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You won’t see EpiVax in Prague this February. And you won’t hear about EpiVax’ new tolerizing technology in Boston unless you come a day early to the Tregitope meeting. And we won’t be at IBC in Tokyo, nor at IIR in San Francisco. Why?

Because, we’re scientists with great new information on tolerance induction and immunogenicity reduction to share, and on principle, EpiVax will not pay to speak. We don’t believe that you go to conferences to hear info-mercials . . . we believe that you want an open and honest exchange of ideas because you want to move the science of immunogenicity forward.

Why not pay to speak, like so many of our competitors do? The conflict is inherent in the speaking fee. In clinical medicine, all monies paid by Pharma companies to support publication of scientific contents have to be declared. Speakers, and writers, cannot proclaim without disclaimers (declaring their financial support). Why should discovery science different from clinical science? Don’t you deserve to know who, on the agenda in Prague and in Boston, is paying upwards of $5,000 for the privilege of to speaking to you?

How do commercial conferences work? Take big names and salt them liberally on the advisory board. Butter the Internet with invitations to speak. Toss in a few academics. Cook up an agenda, saving choice slots for paying players.  Make the abstract selection process opaque. Ignore advances in the field. The result? A commercial, but not a scientific success.

This is a call for full disclosure when it comes to commercial conferences. Clinical conferences practice this. Why should drug discovery conferences be any different? We don’t think they should be.

OK, we’ve made our full disclosure. We don’t pay to speak. Now . . . It’s up to you. You’ve paid to attend. You deserve it. Ask the commercial conference company for the full Monty. Ask them to put the prices on the agenda. Find out which speaker is lobbying you, rather than sharing good science.

In the meantime, if you want to hear about Tregitope then join us (for free) in Boston on May 16th, at the Westin Copley. Email Shannon Pelletier spelletier@epivax.com and we’ll reserve your seat.

Here’s the abstract from a talk that we’d gladly give – you name the venue – but only if we can give it for free:

Immunogenicity and tolerance: putting recent immunology research to work when developing better protein therapeutics

A. S. De Groot1,2,3, J. Buhlmann1, D. W. Scott4, Bill Martin1

1EpiVax, Inc., 2University of Rhode Island,

3Brown University Medical School, 4University of Maryland

The contributions of effector T cell epitopes to clinical immunogenicity and autoimmunity are now broadly accepted. Pre-clinical efforts are therefore directed towards modulating the presence of T cell epitopes in protein therapeutics by screening for epitopes and deimmunizing (removing T cell epitopes) prior to further development of the protein for clinical use. In allergy and autoimmunity, efforts are directed at broad suppression of cell-mediated immune responses. The discovery of natural regulatory T cell epitopes in the sequence of therapeutic mAbs represents a paradigm shift for protein therapeutics, allergy, autoimmunity and transplantation. These natural Treg epitopes (also known as Tregitopes) are promiscuous MHC Class II T cell epitopes located in the Fc and framework regions of Fab from IgG.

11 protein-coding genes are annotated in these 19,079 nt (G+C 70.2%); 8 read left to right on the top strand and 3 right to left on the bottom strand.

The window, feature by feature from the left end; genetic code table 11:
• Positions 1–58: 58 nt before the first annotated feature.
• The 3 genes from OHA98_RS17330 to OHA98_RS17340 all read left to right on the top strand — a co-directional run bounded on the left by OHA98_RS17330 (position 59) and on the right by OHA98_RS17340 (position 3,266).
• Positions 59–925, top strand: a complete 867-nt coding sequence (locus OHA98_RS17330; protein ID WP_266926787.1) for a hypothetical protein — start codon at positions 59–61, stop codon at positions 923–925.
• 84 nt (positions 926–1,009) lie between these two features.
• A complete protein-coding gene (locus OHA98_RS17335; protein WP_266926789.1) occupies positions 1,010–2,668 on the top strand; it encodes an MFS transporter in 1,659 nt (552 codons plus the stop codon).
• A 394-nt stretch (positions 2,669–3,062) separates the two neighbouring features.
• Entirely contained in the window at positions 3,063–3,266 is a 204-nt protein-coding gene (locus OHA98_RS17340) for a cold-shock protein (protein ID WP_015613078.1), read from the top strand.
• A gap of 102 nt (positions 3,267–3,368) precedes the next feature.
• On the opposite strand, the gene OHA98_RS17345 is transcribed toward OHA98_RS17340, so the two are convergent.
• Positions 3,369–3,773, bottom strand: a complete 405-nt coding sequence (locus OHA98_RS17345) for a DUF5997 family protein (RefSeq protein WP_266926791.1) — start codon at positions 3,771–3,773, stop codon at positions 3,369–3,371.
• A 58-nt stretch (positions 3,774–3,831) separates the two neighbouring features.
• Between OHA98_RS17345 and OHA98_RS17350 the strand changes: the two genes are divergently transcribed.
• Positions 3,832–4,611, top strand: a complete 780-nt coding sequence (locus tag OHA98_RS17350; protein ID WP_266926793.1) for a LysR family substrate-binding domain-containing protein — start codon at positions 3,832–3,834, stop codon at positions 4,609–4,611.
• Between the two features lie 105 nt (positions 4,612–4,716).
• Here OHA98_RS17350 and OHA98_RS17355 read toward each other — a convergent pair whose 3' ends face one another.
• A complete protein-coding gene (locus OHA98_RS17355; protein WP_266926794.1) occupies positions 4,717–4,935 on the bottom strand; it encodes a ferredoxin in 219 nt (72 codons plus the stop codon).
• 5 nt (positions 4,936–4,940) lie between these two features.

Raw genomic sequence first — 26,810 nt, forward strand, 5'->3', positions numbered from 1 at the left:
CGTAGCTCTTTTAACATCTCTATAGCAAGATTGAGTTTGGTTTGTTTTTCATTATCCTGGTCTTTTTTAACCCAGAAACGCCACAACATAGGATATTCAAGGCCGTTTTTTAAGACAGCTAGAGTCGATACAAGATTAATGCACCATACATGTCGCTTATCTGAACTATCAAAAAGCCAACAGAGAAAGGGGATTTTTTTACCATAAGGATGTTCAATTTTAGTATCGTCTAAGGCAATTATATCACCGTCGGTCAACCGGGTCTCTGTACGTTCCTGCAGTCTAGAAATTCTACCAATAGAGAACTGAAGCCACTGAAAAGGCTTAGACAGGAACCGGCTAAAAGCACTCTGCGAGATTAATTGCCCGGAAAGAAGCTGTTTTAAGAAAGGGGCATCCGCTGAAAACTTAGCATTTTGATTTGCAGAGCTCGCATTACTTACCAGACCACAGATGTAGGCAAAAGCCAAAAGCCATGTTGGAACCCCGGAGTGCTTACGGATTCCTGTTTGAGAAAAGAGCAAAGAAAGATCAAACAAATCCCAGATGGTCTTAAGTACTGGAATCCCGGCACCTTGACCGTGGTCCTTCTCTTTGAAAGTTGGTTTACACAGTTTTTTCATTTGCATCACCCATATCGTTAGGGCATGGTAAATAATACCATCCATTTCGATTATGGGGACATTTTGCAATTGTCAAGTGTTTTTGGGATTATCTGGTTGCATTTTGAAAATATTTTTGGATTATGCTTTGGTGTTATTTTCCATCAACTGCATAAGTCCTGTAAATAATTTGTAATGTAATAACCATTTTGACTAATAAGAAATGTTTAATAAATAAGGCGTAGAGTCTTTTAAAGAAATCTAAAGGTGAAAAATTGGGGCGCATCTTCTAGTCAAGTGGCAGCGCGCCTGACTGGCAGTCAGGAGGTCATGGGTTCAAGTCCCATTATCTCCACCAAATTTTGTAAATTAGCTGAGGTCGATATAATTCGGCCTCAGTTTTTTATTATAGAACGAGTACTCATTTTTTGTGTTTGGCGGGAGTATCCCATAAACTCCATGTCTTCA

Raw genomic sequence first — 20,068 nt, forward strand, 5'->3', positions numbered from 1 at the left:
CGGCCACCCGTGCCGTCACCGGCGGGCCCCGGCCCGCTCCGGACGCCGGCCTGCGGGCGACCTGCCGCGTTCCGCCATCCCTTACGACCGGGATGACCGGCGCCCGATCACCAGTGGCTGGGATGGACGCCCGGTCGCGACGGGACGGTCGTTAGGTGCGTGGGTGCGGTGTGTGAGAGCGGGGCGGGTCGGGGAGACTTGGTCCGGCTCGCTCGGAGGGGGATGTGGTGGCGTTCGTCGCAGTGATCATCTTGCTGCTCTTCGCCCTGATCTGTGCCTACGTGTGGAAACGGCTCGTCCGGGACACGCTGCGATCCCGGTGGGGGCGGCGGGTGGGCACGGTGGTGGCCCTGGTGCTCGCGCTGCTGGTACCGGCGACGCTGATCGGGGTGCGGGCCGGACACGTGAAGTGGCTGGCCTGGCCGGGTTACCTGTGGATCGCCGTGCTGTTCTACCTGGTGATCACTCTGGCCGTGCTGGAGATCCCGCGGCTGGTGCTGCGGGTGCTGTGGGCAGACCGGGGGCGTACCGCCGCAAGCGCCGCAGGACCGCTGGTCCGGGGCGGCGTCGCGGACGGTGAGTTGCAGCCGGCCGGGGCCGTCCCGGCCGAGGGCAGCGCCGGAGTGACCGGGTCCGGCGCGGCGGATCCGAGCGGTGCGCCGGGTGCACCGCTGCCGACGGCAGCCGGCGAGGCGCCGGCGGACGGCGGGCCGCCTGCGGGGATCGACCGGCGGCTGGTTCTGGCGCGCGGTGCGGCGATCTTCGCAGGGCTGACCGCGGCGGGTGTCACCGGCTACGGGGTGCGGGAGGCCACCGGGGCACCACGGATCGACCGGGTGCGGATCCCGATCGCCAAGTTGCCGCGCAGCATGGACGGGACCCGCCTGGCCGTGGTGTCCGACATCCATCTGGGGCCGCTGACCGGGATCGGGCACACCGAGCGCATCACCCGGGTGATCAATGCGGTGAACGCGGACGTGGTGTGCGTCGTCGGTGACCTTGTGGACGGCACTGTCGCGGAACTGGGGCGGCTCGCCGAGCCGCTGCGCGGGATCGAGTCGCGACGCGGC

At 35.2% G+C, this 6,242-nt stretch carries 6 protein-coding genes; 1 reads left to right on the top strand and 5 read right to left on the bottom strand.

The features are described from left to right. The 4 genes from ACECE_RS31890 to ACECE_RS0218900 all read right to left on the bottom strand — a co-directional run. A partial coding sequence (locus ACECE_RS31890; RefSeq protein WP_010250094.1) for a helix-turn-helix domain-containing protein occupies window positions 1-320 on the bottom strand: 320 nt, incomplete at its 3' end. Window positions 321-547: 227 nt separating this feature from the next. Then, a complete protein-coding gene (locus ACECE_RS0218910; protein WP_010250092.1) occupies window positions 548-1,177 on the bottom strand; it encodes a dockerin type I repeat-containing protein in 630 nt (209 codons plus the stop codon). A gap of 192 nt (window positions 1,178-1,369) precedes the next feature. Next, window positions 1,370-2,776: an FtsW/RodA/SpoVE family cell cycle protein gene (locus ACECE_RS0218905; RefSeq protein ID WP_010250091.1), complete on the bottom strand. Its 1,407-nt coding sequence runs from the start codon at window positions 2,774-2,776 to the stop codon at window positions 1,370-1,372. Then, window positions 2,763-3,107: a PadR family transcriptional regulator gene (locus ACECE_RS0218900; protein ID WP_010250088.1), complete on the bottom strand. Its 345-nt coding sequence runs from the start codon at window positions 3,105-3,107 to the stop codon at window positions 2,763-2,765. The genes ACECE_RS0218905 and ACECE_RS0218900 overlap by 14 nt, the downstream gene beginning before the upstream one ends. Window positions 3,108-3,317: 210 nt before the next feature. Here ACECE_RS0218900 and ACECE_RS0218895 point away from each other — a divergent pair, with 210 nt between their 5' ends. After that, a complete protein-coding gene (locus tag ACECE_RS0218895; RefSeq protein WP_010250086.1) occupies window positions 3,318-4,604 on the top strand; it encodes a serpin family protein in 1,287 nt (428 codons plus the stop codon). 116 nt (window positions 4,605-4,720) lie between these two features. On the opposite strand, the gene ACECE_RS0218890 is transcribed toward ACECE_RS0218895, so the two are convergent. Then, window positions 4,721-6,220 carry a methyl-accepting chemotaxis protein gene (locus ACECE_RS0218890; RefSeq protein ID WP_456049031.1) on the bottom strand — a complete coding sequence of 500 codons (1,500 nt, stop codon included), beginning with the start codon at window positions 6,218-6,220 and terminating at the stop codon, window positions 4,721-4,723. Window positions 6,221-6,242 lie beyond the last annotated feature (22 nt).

Methods. The Tregitopes have been evaluated in vitro and in vivo in five collaborating laboratories. Investigations in allergy (OVA model), transplantation (MLR, cardiac transplant model), protein therapeutics (OVA, FVIII) and autoimmunity (EAE, NOD) have demonstrated that tolerance to a range of antigens can be induced by co-administration of the Tregitopes with the target antigens.

Results. Tetramer staining confirms thatTregitopes specifically activate CD4+CD25+FoxP3+ natural regulatory T cells (nTregs). In vitro, co-incubation of antigens with “Tregitopes” in vitro leads to suppression of effector cytokine and chemokine secretion, reduced proliferation of effector T cells, and expansion of antigen-specific adaptive Tregs (aTregs). In vivo, co-administration of Tregitopes with a range of proteins (such as FVIII, thyroid stimulating hormone receptor, ovalbumin, and autoantigens) leads to suppression of T cell and antibody responses to the test antigens. Differences in the Tregitope content of monoclonal therapeutics such as ofatumumab and rituximab, humira and infliximab, explain differences observed in the clinical setting.

Conclusion. This talk will describe recent laboratory studies and conclude with a discussion of the role of Tregitopes in the design of safer, more effective protein therapeutics, whether these proteins are monoclonal antibodies, novel scaffolds, replacement therapies or biosimilars. The therapeutic implications for the fields of allergy, autoimmunity and transplantation will also be described. Four case studies will be presented (FPX, Ofatumumab, Humira, and FVIII). Regulatory T cell induction in the context of protein therapy and inflammation may contribute to the design of improved biologic therapeutics for a wide range of clinical conditions.